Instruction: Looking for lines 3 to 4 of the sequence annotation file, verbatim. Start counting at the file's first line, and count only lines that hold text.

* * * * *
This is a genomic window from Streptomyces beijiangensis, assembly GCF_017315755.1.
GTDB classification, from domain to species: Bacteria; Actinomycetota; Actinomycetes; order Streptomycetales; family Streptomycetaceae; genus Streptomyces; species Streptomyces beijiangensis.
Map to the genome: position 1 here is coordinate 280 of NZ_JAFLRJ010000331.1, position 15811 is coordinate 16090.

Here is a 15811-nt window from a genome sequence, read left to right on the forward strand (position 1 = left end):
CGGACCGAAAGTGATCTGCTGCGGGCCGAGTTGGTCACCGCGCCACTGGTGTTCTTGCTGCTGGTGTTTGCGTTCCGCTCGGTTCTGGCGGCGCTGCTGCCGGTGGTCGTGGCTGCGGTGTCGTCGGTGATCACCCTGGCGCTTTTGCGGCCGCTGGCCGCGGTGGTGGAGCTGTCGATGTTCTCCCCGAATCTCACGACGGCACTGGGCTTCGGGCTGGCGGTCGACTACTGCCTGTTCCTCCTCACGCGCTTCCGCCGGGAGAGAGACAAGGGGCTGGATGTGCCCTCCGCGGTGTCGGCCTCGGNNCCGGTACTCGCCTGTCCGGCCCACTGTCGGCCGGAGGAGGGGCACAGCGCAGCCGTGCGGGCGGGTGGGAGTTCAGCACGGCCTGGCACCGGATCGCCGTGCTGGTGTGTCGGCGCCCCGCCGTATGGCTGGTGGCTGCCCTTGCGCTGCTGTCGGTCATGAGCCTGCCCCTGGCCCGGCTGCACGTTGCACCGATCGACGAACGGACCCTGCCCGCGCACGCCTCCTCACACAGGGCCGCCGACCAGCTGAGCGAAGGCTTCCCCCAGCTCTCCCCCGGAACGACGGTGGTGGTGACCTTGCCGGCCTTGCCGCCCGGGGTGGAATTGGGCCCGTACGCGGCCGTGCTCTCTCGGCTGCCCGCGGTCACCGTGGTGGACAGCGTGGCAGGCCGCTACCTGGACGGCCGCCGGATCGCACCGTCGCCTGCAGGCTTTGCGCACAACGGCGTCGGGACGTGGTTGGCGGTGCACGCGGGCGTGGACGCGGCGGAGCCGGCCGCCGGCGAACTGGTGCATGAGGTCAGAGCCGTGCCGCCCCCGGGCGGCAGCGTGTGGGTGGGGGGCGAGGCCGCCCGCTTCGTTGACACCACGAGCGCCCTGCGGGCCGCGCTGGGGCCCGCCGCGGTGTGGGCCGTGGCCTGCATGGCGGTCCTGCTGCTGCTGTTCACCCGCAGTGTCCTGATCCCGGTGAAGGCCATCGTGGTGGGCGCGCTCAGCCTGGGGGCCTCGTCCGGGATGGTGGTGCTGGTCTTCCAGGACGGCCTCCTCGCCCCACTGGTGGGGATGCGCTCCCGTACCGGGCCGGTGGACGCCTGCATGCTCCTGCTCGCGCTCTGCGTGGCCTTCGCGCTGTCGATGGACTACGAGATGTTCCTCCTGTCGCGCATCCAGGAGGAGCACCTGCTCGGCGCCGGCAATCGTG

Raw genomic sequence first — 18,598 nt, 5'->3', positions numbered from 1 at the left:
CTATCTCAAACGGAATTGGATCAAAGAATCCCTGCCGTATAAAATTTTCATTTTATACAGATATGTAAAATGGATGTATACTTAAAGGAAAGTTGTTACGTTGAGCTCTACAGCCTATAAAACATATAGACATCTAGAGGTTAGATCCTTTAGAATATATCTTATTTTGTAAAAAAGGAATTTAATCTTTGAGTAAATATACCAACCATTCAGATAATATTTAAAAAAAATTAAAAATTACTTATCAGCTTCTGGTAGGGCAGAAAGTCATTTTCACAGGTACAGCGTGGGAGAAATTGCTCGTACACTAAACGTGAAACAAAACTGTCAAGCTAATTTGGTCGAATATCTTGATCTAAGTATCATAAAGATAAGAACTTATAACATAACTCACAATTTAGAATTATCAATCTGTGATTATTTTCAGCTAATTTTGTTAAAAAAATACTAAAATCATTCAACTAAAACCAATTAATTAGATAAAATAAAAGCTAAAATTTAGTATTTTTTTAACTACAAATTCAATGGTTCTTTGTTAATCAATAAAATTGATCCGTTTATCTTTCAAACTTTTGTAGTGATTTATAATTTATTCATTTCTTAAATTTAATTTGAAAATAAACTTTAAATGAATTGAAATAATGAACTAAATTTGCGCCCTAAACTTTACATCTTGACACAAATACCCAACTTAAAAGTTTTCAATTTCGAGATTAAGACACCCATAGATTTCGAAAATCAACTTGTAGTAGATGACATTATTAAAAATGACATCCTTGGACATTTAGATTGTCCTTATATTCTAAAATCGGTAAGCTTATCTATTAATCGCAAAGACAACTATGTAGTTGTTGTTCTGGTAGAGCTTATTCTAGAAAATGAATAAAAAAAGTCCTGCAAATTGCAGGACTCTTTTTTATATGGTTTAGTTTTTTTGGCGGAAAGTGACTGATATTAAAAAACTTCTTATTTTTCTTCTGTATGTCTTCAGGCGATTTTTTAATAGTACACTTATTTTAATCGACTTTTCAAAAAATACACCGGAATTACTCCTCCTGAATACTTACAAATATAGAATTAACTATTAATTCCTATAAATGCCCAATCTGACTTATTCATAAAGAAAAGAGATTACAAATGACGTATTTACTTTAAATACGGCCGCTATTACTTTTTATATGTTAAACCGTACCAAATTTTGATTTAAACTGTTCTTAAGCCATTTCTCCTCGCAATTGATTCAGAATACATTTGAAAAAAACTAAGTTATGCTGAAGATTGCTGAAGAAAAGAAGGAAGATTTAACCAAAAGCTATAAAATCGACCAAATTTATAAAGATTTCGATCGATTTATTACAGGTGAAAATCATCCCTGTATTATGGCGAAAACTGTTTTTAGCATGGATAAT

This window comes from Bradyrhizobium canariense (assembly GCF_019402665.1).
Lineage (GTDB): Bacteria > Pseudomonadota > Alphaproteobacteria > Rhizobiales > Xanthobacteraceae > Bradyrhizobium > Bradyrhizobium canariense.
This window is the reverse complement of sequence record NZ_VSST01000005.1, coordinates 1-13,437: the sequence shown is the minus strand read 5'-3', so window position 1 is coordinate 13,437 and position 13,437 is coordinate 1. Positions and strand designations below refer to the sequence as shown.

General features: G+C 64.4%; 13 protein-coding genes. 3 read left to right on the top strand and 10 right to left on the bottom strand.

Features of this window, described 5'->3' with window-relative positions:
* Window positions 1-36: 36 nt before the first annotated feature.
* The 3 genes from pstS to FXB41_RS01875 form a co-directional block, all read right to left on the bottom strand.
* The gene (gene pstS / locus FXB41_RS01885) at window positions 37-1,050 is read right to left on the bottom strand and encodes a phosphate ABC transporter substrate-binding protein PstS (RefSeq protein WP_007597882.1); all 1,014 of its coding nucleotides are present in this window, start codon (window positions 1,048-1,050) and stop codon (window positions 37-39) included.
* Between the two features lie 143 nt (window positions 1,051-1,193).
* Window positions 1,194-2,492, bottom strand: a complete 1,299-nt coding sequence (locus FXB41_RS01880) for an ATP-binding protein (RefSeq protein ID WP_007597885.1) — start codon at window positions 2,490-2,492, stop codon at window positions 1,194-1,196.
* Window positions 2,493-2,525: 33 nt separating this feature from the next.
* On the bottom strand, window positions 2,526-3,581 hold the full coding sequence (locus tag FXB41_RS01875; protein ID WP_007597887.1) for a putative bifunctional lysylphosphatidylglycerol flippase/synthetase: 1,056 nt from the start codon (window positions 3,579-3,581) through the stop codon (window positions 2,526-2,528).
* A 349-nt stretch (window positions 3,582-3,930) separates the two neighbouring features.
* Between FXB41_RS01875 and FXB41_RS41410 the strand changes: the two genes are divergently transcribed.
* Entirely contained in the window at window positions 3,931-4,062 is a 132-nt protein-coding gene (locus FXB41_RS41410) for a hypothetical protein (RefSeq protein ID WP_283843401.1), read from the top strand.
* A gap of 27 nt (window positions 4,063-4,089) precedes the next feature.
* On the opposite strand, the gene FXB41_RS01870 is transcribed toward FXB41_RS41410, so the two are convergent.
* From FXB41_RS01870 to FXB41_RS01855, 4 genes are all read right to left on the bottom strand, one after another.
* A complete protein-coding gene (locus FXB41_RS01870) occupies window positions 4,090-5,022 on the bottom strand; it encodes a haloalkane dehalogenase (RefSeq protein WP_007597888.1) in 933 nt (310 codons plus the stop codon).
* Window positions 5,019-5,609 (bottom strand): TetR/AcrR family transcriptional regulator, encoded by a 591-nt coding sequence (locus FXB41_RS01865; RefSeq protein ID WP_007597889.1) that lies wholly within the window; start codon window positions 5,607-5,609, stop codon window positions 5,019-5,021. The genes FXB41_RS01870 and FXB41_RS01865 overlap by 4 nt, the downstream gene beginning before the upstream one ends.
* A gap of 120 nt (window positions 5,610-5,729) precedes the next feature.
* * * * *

Map to the genome: position 1 here is coordinate 280 of NZ_JAFLRJ010000331.1, position 15811 is coordinate 16090.

Here is a 15811-nt window from a genome sequence, read left to right on the forward strand (position 1 = left end):